Six Resources to Help Students See the Effects of Climate Change

This month's issue of National Geographic includes a feature on glacial meltdown. Part of the online complement to that article is the interactive map of estimates of coastline changes based on glacial meltdown that I posted last week. That map is fairly basic and I had received a few requests for more resources for teaching about climate change. Here are six other resources through which students can see the effects of climate change.

Google, NASA, USGS, and TIME host timelapse imagery that depicts how the Earth's surface has changed over the last 25 to 30 years. Using the TIME Timelapse powered by Google you can see how shorelines have changed, cities have grown, and glaciers have shrunk. Start out with some the featured imagery on the homepage then search for other places around the world. The first place I searched for was Cape Cod.

Climate Commons is an interactive map developed by the Earth Journalism Network. The map features weather data and emissions data related to climate. The map allows you to compare baseline weather data with anomalies and extreme weather events. The map also features articles about climate change. The articles are displayed on the map according to location.

NASA's State of Flux image collection features before and after pictures of more than 200 locations worldwide. The satellite images show the effects of climate change, natural disasters, and land use on places all over the globe. For some examples from the State of Flux collection take a look at the impacts of dam building in Brazil, drought along the Mississippi River, or volcanic activity in Iceland. You can browse for images by clicking placemarks on the State of Flux Google Map or by scrolling through the image gallery.

Surging Seas, produced by ClimateCentral.org, is an interactive map of the potential impact on the United States of rising sea levels. The map allows you to click along coastal areas on the east coast and west coast to see how high the sea level could rise. The Surging Seas maps also project the number of people, homes, and land area that could be affected if the projections are correct.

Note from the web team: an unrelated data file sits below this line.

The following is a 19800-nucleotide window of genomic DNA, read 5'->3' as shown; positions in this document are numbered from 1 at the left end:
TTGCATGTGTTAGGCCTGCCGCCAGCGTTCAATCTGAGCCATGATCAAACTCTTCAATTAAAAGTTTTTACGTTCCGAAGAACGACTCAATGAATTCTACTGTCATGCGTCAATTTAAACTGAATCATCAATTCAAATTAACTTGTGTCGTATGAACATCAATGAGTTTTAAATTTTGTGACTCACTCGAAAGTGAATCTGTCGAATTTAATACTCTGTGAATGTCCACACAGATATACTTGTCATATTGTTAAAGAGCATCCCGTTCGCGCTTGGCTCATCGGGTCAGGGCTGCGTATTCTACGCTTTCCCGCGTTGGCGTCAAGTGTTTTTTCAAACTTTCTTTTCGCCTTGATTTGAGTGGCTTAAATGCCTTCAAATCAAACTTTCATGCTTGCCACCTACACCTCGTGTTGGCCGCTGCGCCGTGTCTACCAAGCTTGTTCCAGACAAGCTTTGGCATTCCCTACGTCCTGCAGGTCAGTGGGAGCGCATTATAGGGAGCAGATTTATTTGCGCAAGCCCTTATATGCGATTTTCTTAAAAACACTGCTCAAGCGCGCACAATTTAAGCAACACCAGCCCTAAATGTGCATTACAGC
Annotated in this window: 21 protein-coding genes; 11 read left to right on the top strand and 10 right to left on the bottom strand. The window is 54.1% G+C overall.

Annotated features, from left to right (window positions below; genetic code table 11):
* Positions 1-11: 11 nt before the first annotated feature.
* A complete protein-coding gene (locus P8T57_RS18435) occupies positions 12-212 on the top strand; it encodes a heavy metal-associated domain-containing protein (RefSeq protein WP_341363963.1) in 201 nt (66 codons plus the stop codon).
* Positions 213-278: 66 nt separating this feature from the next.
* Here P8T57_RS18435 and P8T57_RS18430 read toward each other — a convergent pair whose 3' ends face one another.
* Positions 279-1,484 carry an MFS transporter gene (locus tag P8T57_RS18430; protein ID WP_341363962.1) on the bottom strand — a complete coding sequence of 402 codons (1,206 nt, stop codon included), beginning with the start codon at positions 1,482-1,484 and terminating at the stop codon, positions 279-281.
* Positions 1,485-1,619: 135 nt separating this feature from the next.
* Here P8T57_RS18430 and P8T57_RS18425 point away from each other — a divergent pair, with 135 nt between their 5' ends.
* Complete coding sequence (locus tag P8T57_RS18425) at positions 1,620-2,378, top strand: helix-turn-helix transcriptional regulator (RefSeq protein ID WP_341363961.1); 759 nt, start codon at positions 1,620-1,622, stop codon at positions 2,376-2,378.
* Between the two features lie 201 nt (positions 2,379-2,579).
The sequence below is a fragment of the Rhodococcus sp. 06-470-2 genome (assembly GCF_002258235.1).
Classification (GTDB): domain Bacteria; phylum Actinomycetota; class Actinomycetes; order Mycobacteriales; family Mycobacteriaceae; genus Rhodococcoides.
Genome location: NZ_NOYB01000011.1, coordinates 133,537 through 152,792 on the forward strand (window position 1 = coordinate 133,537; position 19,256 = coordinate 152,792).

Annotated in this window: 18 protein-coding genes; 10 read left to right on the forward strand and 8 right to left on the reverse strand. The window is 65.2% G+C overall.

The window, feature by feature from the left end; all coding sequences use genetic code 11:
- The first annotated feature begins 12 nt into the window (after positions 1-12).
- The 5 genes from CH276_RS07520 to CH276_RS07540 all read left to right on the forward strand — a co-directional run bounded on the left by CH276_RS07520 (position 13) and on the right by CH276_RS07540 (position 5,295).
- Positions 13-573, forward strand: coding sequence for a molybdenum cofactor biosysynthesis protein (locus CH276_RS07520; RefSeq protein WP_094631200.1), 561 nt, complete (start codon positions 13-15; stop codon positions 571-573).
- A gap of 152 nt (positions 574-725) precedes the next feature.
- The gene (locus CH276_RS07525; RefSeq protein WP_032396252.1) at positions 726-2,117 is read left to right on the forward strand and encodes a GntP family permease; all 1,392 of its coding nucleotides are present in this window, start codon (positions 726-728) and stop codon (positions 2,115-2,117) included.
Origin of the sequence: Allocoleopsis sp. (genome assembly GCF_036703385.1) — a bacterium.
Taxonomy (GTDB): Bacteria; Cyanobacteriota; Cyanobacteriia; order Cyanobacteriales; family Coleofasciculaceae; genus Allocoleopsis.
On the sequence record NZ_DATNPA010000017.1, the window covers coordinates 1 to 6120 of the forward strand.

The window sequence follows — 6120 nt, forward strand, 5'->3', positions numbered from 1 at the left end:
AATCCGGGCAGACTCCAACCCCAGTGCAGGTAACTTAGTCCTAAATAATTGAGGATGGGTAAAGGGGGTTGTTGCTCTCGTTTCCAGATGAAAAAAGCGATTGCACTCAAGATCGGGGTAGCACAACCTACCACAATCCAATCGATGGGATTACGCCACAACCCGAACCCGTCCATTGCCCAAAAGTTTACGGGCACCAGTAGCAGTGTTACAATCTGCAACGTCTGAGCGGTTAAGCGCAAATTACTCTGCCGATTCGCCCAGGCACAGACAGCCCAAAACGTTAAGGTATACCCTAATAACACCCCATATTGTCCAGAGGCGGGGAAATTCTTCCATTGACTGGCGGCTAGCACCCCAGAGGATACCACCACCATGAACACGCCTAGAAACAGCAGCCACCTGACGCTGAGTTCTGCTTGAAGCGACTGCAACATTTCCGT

Glacier Works is a non-profit organization studying the shrinking glaciers of the Himalaya and the impact of glacier melt on the people of the region. One of the neat features of the Glacier Works website is the panoramic before and after images. The panoramas show images of the glaciers from the 1920's side-by-side with recent images. You can quickly compare the two views by sliding your cursor across the panoramas.

ARMAP is a comprehensive resource of interactive, online maps of Arctic research. ARMAP's resources include files for use in Google Earth as well as ArcGIS explorer. You can also access 2D maps directly on the ARMAP website. ARMAP provides map layers and placemarks about a wide range of topics related to Arctic research. Before opening the general ARMAP map, visit the map gallery for a primer on the type of resources that can found on ARMAP. You should also check out the links section of ARMAP to visit the sources of much of the ARMAP content.

Learn Anatomy & Physiology With Study Jams

Earlier today on iPad Apps for School I reviewed an app that teaches children about human anatomy and physiology. If your students don't have iPads take a look at the Human Body Study Jams from Scholastic. Study Jams are slideshows and animations that provide a short overview of various topics in science and math. There are six human body Study Jams; skeletal system, nervous system, digestive system, respiratory system, muscular system, and circulatory system.

Applications for Education
The Human Body Study Jams from Scholastic could be useful resources for elementary school or middle school students to review prior to a lesson that you teach to them. The Study Jams could also be good review materials for students.

A Short Guide to Creating and Sharing Google Calendars

Creating a public Google Calendar and embedding it into your classroom blog is a great way to keep your students and their parents informed about what is happening in your classroom. I often included my lesson plan outlines and important handouts in the events on the public calendars on my classroom blog. If you would like to do the same thing, just sign into your Google Calendar account and follow the directions included below.



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Step 8: (The embed code can be pasted into a Blogger or Wordpress-powered blog).